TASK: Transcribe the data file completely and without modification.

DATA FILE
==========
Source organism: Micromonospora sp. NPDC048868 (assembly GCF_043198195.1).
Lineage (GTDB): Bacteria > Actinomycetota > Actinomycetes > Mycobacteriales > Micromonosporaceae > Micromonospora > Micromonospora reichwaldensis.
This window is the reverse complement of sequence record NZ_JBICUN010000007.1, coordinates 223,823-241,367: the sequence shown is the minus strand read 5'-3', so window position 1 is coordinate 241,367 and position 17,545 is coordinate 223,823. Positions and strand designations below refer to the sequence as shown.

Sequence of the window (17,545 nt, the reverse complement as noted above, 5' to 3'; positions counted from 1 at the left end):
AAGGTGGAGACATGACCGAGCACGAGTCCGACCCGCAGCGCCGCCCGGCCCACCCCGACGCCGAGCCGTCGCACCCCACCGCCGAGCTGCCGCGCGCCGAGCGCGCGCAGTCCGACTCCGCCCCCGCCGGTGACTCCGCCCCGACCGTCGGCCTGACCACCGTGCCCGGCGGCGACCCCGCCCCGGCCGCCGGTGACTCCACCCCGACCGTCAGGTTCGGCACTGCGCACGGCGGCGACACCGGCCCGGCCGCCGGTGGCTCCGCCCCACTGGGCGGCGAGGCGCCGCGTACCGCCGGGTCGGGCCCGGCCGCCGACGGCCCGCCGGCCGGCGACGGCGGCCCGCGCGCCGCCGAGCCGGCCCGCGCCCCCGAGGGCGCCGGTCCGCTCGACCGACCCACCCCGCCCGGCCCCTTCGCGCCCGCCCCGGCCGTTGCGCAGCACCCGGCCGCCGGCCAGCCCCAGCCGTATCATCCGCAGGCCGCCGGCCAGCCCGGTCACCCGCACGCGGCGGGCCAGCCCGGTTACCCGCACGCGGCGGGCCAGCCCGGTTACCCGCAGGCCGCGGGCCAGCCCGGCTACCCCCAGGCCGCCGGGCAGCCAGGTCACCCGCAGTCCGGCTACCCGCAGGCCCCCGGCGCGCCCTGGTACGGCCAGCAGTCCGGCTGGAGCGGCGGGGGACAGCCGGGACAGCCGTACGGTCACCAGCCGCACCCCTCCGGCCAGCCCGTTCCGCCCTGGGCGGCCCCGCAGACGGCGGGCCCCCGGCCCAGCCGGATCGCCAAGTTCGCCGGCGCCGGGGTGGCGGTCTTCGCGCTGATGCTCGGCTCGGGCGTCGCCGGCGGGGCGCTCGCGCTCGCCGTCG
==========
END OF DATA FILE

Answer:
Source organism: Micromonospora sp. NPDC048868 (assembly GCF_043198195.1).
Lineage (GTDB): Bacteria > Actinomycetota > Actinomycetes > Mycobacteriales > Micromonosporaceae > Micromonospora > Micromonospora reichwaldensis.
This window is the reverse complement of sequence record NZ_JBICUN010000007.1, coordinates 223,823-241,367: the sequence shown is the minus strand read 5'-3', so window position 1 is coordinate 241,367 and position 17,545 is coordinate 223,823. Positions and strand designations below refer to the sequence as shown.

Sequence of the window (17,545 nt, the reverse complement as noted above, 5' to 3'; positions counted from 1 at the left end):
AAGGTGGAGACATGACCGAGCACGAGTCCGACCCGCAGCGCCGCCCGGCCCACCCCGACGCCGAGCCGTCGCACCCCACCGCCGAGCTGCCGCGCGCCGAGCGCGCGCAGTCCGACTCCGCCCCCGCCGGTGACTCCGCCCCGACCGTCGGCCTGACCACCGTGCCCGGCGGCGACCCCGCCCCGGCCGCCGGTGACTCCACCCCGACCGTCAGGTTCGGCACTGCGCACGGCGGCGACACCGGCCCGGCCGCCGGTGGCTCCGCCCCACTGGGCGGCGAGGCGCCGCGTACCGCCGGGTCGGGCCCGGCCGCCGACGGCCCGCCGGCCGGCGACGGCGGCCCGCGCGCCGCCGAGCCGGCCCGCGCCCCCGAGGGCGCCGGTCCGCTCGACCGACCCACCCCGCCCGGCCCCTTCGCGCCCGCCCCGGCCGTTGCGCAGCACCCGGCCGCCGGCCAGCCCCAGCCGTATCATCCGCAGGCCGCCGGCCAGCCCGGTCACCCGCACGCGGCGGGCCAGCCCGGTTACCCGCACGCGGCGGGCCAGCCCGGTTACCCGCAGGCCGCGGGCCAGCCCGGCTACCCCCAGGCCGCCGGGCAGCCAGGTCACCCGCAGTCCGGCTACCCGCAGGCCCCCGGCGCGCCCTGGTACGGCCAGCAGTCCGGCTGGAGCGGCGGGGGACAGCCGGGACAGCCGTACGGTCACCAGCCGCACCCCTCCGGCCAGCCCGTTCCGCCCTGGGCGGCCCCGCAGACGGCGGGCCCCCGGCCCAGCCGGATCGCCAAGTTCGCCGGCGCCGGGGTGGCGGTCTTCGCGCTGATGCTCGGCTCGGGCGTCGCCGGCGGGGCGCTCGCGCTCGCCGTCG